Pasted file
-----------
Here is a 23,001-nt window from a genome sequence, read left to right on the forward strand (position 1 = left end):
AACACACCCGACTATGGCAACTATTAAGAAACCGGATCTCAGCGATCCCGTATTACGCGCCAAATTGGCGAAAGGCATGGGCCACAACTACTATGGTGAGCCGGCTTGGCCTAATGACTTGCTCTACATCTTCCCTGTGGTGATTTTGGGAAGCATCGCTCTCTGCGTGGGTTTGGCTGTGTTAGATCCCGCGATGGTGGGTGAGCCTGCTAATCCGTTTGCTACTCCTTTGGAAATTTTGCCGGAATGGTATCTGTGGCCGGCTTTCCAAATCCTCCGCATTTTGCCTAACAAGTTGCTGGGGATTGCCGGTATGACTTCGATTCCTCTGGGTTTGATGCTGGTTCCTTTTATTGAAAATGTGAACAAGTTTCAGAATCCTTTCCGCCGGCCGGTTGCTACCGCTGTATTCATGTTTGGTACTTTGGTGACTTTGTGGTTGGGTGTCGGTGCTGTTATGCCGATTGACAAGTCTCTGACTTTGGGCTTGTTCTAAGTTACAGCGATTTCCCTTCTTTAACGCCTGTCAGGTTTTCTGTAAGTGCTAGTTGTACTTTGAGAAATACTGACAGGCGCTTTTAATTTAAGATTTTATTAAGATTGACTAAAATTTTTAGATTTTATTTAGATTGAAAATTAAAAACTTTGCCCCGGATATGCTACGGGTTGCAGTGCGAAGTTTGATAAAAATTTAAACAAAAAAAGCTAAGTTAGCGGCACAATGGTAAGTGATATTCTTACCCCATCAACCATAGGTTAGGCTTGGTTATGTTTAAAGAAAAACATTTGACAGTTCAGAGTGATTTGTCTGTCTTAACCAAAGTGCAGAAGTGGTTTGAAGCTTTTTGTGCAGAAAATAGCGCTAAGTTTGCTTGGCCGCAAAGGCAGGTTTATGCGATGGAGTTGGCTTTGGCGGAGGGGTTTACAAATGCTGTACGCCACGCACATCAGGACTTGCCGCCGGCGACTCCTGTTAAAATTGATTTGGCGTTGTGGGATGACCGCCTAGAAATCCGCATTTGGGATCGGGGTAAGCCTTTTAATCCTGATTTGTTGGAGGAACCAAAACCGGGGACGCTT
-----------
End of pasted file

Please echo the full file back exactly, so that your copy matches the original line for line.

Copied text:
Here is a 23,001-nt window from a genome sequence, read left to right on the forward strand (position 1 = left end):
AACACACCCGACTATGGCAACTATTAAGAAACCGGATCTCAGCGATCCCGTATTACGCGCCAAATTGGCGAAAGGCATGGGCCACAACTACTATGGTGAGCCGGCTTGGCCTAATGACTTGCTCTACATCTTCCCTGTGGTGATTTTGGGAAGCATCGCTCTCTGCGTGGGTTTGGCTGTGTTAGATCCCGCGATGGTGGGTGAGCCTGCTAATCCGTTTGCTACTCCTTTGGAAATTTTGCCGGAATGGTATCTGTGGCCGGCTTTCCAAATCCTCCGCATTTTGCCTAACAAGTTGCTGGGGATTGCCGGTATGACTTCGATTCCTCTGGGTTTGATGCTGGTTCCTTTTATTGAAAATGTGAACAAGTTTCAGAATCCTTTCCGCCGGCCGGTTGCTACCGCTGTATTCATGTTTGGTACTTTGGTGACTTTGTGGTTGGGTGTCGGTGCTGTTATGCCGATTGACAAGTCTCTGACTTTGGGCTTGTTCTAAGTTACAGCGATTTCCCTTCTTTAACGCCTGTCAGGTTTTCTGTAAGTGCTAGTTGTACTTTGAGAAATACTGACAGGCGCTTTTAATTTAAGATTTTATTAAGATTGACTAAAATTTTTAGATTTTATTTAGATTGAAAATTAAAAACTTTGCCCCGGATATGCTACGGGTTGCAGTGCGAAGTTTGATAAAAATTTAAACAAAAAAAGCTAAGTTAGCGGCACAATGGTAAGTGATATTCTTACCCCATCAACCATAGGTTAGGCTTGGTTATGTTTAAAGAAAAACATTTGACAGTTCAGAGTGATTTGTCTGTCTTAACCAAAGTGCAGAAGTGGTTTGAAGCTTTTTGTGCAGAAAATAGCGCTAAGTTTGCTTGGCCGCAAAGGCAGGTTTATGCGATGGAGTTGGCTTTGGCGGAGGGGTTTACAAATGCTGTACGCCACGCACATCAGGACTTGCCGCCGGCGACTCCTGTTAAAATTGATTTGGCGTTGTGGGATGACCGCCTAGAAATCCGCATTTGGGATCGGGGTAAGCCTTTTAATCCTGATTTGTTGGAGGAACCAAAACCGGGGACGCTT